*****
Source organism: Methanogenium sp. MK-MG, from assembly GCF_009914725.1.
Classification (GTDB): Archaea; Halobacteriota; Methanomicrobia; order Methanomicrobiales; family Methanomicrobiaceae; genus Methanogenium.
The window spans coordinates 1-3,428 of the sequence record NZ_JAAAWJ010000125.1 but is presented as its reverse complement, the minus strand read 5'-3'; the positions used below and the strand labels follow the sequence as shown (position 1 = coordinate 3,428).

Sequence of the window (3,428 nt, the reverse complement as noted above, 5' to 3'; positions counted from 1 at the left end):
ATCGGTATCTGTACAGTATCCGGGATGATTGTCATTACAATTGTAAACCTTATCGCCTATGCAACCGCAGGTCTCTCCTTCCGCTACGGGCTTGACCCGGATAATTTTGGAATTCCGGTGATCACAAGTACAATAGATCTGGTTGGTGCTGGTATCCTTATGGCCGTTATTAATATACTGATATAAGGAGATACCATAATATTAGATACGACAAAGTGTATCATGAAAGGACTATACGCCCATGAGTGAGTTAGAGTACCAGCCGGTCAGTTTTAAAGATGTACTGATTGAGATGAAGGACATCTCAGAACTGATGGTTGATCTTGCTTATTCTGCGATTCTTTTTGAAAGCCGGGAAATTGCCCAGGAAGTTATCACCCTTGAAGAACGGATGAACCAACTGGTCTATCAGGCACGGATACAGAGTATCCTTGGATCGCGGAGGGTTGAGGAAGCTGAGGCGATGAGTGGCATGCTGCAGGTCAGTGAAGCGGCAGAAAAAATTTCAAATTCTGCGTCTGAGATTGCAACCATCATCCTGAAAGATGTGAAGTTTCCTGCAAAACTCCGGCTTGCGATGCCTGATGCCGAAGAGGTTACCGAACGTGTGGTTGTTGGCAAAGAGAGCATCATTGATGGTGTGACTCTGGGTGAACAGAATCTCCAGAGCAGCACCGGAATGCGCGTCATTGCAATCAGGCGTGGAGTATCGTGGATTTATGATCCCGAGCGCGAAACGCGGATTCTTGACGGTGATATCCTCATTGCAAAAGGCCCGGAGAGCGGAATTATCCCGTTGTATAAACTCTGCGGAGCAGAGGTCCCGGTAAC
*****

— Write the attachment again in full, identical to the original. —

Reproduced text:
Source organism: Methanogenium sp. MK-MG, from assembly GCF_009914725.1.
Classification (GTDB): Archaea; Halobacteriota; Methanomicrobia; order Methanomicrobiales; family Methanomicrobiaceae; genus Methanogenium.
The window spans coordinates 1-3,428 of the sequence record NZ_JAAAWJ010000125.1 but is presented as its reverse complement, the minus strand read 5'-3'; the positions used below and the strand labels follow the sequence as shown (position 1 = coordinate 3,428).

Sequence of the window (3,428 nt, the reverse complement as noted above, 5' to 3'; positions counted from 1 at the left end):
ATCGGTATCTGTACAGTATCCGGGATGATTGTCATTACAATTGTAAACCTTATCGCCTATGCAACCGCAGGTCTCTCCTTCCGCTACGGGCTTGACCCGGATAATTTTGGAATTCCGGTGATCACAAGTACAATAGATCTGGTTGGTGCTGGTATCCTTATGGCCGTTATTAATATACTGATATAAGGAGATACCATAATATTAGATACGACAAAGTGTATCATGAAAGGACTATACGCCCATGAGTGAGTTAGAGTACCAGCCGGTCAGTTTTAAAGATGTACTGATTGAGATGAAGGACATCTCAGAACTGATGGTTGATCTTGCTTATTCTGCGATTCTTTTTGAAAGCCGGGAAATTGCCCAGGAAGTTATCACCCTTGAAGAACGGATGAACCAACTGGTCTATCAGGCACGGATACAGAGTATCCTTGGATCGCGGAGGGTTGAGGAAGCTGAGGCGATGAGTGGCATGCTGCAGGTCAGTGAAGCGGCAGAAAAAATTTCAAATTCTGCGTCTGAGATTGCAACCATCATCCTGAAAGATGTGAAGTTTCCTGCAAAACTCCGGCTTGCGATGCCTGATGCCGAAGAGGTTACCGAACGTGTGGTTGTTGGCAAAGAGAGCATCATTGATGGTGTGACTCTGGGTGAACAGAATCTCCAGAGCAGCACCGGAATGCGCGTCATTGCAATCAGGCGTGGAGTATCGTGGATTTATGATCCCGAGCGCGAAACGCGGATTCTTGACGGTGATATCCTCATTGCAAAAGGCCCGGAGAGCGGAATTATCCCGTTGTATAAACTCTGCGGAGCAGAGGTCCCGGTAAC